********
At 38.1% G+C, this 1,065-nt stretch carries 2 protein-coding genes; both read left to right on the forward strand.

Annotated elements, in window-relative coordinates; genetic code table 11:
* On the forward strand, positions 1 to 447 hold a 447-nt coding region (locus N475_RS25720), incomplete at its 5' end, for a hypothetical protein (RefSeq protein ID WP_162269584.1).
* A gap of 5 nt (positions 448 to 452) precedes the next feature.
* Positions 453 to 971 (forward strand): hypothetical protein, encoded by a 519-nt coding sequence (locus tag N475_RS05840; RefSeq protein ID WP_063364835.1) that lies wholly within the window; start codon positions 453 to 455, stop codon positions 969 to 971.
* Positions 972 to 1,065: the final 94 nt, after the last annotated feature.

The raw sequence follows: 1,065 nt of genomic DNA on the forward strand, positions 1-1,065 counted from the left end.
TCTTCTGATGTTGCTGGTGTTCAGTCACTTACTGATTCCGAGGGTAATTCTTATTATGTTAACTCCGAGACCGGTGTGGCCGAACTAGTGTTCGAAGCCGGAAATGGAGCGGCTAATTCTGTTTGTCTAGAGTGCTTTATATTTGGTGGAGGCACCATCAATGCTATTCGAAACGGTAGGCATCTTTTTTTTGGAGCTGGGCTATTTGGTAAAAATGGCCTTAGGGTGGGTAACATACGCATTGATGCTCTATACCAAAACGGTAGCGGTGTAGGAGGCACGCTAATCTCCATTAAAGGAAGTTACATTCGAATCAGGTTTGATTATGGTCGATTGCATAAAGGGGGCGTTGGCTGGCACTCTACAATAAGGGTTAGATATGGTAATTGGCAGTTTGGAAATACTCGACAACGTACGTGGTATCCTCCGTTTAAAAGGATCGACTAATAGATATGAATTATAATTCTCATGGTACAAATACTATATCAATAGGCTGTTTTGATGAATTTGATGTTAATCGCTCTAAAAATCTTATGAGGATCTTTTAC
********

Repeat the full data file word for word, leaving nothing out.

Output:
At 38.1% G+C, this 1,065-nt stretch carries 2 protein-coding genes; both read left to right on the forward strand.

Annotated elements, in window-relative coordinates; genetic code table 11:
* On the forward strand, positions 1 to 447 hold a 447-nt coding region (locus N475_RS25720), incomplete at its 5' end, for a hypothetical protein (RefSeq protein ID WP_162269584.1).
* A gap of 5 nt (positions 448 to 452) precedes the next feature.
* Positions 453 to 971 (forward strand): hypothetical protein, encoded by a 519-nt coding sequence (locus tag N475_RS05840; RefSeq protein ID WP_063364835.1) that lies wholly within the window; start codon positions 453 to 455, stop codon positions 969 to 971.
* Positions 972 to 1,065: the final 94 nt, after the last annotated feature.

The raw sequence follows: 1,065 nt of genomic DNA on the forward strand, positions 1-1,065 counted from the left end.
TCTTCTGATGTTGCTGGTGTTCAGTCACTTACTGATTCCGAGGGTAATTCTTATTATGTTAACTCCGAGACCGGTGTGGCCGAACTAGTGTTCGAAGCCGGAAATGGAGCGGCTAATTCTGTTTGTCTAGAGTGCTTTATATTTGGTGGAGGCACCATCAATGCTATTCGAAACGGTAGGCATCTTTTTTTTGGAGCTGGGCTATTTGGTAAAAATGGCCTTAGGGTGGGTAACATACGCATTGATGCTCTATACCAAAACGGTAGCGGTGTAGGAGGCACGCTAATCTCCATTAAAGGAAGTTACATTCGAATCAGGTTTGATTATGGTCGATTGCATAAAGGGGGCGTTGGCTGGCACTCTACAATAAGGGTTAGATATGGTAATTGGCAGTTTGGAAATACTCGACAACGTACGTGGTATCCTCCGTTTAAAAGGATCGACTAATAGATATGAATTATAATTCTCATGGTACAAATACTATATCAATAGGCTGTTTTGATGAATTTGATGTTAATCGCTCTAAAAATCTTATGAGGATCTTTTAC